The quick short answer is this – no, the concept of the pharaoh’s curse is a myth.
Some might immediately quip, “But but but, what about Tutankhamun’s curse, that is real … yes?”.
Let’s dig into that one to understand what actually happened. It is perhaps the most famous and perhaps best example of a “curse”.
It is indeed true that some of those associated with the discovery and opening of Tutankhamun’s Tomb died. Here is a quick list …
- Lord Carnarvon who helps fund Howard Carter, died of a blood infection about 4 months after the opening of the Tomb.
- He was one of many who entered the opened Tomb. While he died, most who entered were just fine.
- Note also that he did not die when he entered the tomb, but over four months later
- It is also well documented that he had been “prone to frequent and severe lung infections”, his immune system was not exactly firing on all four cylinders. Tomb or no Tomb, in a heath wise sense, Death had this guy in his cross-hairs and was ready to pull the trigger at any moment.
- George Jay Gould I, a visitor to the tomb, died in the French Riviera on 16 May 1923 after he developed a fever following his visit
- He died of pneumonia not pharaoh magic.
- A. C. Mace, a member of Carter’s excavation team, died in 1928 from arsenic poisoning
- The Tomb was opened in 1923, his death was many years later in 1928, so why the connection?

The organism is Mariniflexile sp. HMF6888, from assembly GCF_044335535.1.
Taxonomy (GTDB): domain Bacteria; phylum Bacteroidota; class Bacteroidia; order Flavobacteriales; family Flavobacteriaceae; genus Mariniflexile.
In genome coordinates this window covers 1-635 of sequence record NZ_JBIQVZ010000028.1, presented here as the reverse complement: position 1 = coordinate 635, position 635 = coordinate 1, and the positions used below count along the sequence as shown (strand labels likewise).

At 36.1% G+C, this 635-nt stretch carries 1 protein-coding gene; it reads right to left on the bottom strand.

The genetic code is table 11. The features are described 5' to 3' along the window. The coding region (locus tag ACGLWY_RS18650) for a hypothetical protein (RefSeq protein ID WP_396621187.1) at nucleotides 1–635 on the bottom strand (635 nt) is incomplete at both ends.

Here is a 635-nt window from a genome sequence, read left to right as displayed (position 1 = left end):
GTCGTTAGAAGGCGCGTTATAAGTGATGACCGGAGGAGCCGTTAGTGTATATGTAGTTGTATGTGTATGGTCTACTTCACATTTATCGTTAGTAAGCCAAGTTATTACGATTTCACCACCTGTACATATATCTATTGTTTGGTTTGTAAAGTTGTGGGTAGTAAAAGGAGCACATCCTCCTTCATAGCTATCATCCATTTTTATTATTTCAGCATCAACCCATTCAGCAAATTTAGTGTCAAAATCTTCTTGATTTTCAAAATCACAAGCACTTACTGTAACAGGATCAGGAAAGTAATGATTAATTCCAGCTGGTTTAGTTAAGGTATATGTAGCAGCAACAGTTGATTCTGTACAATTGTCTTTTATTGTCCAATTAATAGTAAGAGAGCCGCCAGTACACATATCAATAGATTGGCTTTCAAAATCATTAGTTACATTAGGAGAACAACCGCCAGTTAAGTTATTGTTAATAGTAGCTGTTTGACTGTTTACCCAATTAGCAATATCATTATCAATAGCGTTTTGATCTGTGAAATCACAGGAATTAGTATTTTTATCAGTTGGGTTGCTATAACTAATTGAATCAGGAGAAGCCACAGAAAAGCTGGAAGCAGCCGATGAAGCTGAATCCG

- I visited Stonehenge a couple of years ago. Should my future death be linking to that visit?
- Captain The Hon. Richard Bethell, Carter’s secretary, died on 15 November 1929
- This guy died in bed in a Mayfair club, the victim of a suspected smothering
- And his death is related to the Tomb in what way exactly?
- Howard Carter who opened the tomb in 1923, died quite a bit later on 2 March 1939
- Why exactly is his death in London from cancer at the age of 64 over a decade and a half later attributed to a curse?
Overall many individuals where associated with the opening of the Tomb, and statistically in the decade that followed, you would expect some of them to die.
The vast majority did not, but instead lived long healthy lives.
We don’t need to be vague about this. A study showed that of the 58 people who were present when the tomb and sarcophagus were opened, only eight died within a dozen years. All the others where just fine. Lord Carnarvon‘s daughter who was among the first people to enter the tomb, lived for another 57 years.
You can find the details of all 58 here.
For those that seriously consider that Tutankhamun’s curse is real, they really do need to explain why Tutankhamun was such a crappy ineffective curser.